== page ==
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'Central banks aren't trading the gold market the way they used to'
Traders Warn on Gold Liquidity
By Henry Sanderson
Financial Times, London
Monday, May 18, 2015
A few years ago London's precious metals traders would arrive at their desks to find the phones flashing. On the other end of the line were rival banks looking to buy and sell gold. Today the trading floors are a lot quieter.
Not only is most trading screen-based but there has been a decline in bank-to-bank activity -- the anchor of the over-the-counter (OTC) billion market -- as many institutions have scaled back or exited commodities.
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This has made the gold market more frenetic and pushed up the costs of hedging and doing larger trades, according to market participants.
"If you're just transacting in small sizes then probably you have benefited from the changes as you can transact directly through a bank's electronic platform," says one veteran trader.
"The issue is if you want to transact in a decent size, which used to be 100,000 to 200,000 ounces. That has become harder to get away with without influencing the price unduly."
The decline in interbank trading has prompted a debate about the most appropriate structure for the bullion market, with some people suggesting physical gold should be traded on an exchange.
In April, the London Bullion Market Association (LBMA), an industry trade body, launched a strategic review of the bullion market with the aim of enhancing liquidity and improving transparency.
The review comes as the UK government examines the functioning of the City's fixed income, commodity and foreign markets and prepares to regulate financial benchmarks including the LBMA's Gold and Silver Prices.
While algorithm-based hedge funds are more active that has created a "frenetic liquidity," market participants say, causing choppiness in the market. That exacerbates any price moves on lower volumes but also means liquidity can disappear just when it is most needed, for example in the event of a market rout.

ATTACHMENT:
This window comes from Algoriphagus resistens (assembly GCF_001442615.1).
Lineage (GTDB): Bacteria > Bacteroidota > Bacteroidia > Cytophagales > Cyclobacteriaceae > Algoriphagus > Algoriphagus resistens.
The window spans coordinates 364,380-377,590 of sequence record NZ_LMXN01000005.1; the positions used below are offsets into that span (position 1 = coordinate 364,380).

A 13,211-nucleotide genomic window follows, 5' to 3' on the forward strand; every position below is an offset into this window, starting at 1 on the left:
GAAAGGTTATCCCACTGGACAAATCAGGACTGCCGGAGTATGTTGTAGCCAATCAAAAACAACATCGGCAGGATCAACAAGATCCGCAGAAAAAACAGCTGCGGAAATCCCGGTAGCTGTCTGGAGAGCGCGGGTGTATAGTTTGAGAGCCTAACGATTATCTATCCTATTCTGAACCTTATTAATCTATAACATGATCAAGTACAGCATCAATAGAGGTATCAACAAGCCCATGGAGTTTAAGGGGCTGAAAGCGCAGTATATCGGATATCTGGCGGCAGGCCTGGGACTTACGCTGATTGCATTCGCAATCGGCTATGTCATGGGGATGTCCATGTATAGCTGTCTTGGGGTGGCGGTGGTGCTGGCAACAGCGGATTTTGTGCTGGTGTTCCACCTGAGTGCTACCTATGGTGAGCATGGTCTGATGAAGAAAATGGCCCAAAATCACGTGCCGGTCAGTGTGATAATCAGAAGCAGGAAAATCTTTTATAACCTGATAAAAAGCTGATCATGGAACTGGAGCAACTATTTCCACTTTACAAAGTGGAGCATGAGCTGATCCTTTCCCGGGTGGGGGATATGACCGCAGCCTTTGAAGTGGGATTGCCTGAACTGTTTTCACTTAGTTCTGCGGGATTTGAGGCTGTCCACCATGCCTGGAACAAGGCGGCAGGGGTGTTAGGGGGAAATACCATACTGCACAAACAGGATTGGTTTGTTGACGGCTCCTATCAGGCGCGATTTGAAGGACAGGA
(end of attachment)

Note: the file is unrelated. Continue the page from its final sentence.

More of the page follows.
"The algos use similar sorts of momentum-driven models -- it can all be liquidity in the same way, particularly around economic data releases or when gold prices are at well-identified technical levels," one gold market participant says.
At the same time, banks have scaled back their operations in the gold market, in the face of greater regulatory costs. Last year Deutsche Bank said it would exit precious metals trading after it withdrew from participating in the gold fix.
Banks are also less willing to take the risk on their books for gold options further into the future, according to market participants.
The notional outstanding amount of OTC gold derivatives held by banks fell to $300bn at the end of 2014 -- the lowest level since June 2005, according to data from the Bank for International Settlements.
"Real money funds investment people just aren't playing the gold market, central banks, the whole lot of them aren't trading the gold market the way they used to," David Govett, head of precious metals at trader Marex Spectron, says.
"They've pulled back from investing in gold and trading in gold -- and because of the heat the volumes have lessened. It's created thin nervous markets -- the algos can jump in and push it around and make a mess of it."
Liquidity now is more centred around the new electronic fix as run by ICE, as well as the gold futures run by Comex in New York, analysts say.
"A lot of the trading centres around the fixing and the futures market. London has already seen that massive decline in trading liquidity and volumes," Ross Norman, head of broker Sharps Pixley, says, referring to the twice daily gold auction used to set a price. "The fix has more prominence than ever given the spot rate has less of a role."
Data on the OTC gold market in London is difficult to obtain. But February's clearing statistics for gold -- collected by the LBMA -- showed the volume of ounces transferred between banks dropped to a 12-month low of 17.8m tonnes.
The LBMA says it would like to see greater liquidity when it comes to the forward market. That has suffered since the forward rate, known as the Gofo rate, was discontinued in January. The rate was used by miners to use gold to borrow US dollars from banks.
Getting it right is crucial if London's role as the centre for the world's gold trading is to be maintained, and in order to satisfy regulators looking at OTC markets.
London faces competition from China's Shanghai Gold Exchange after it launched an international trading board in the city's free trade zone, which allows for freer flow of capital than in the rest of the country.
In September, HSBC, one of the world's largest bullion banks, said it was approved to be a member of the board.
That could fracture the global gold market, given that China is the largest producer and consumer of gold.
"We will undoubtedly have a Chinese fixing price before the end of the year and we will see a rapid development of a Chinese gold options market -- they've got a very deep liquid lending market and so the idea that liquidity is moving east is correct," one market participant says. "They do need to take stock of where the London market is going and what role it's got to play going forward."
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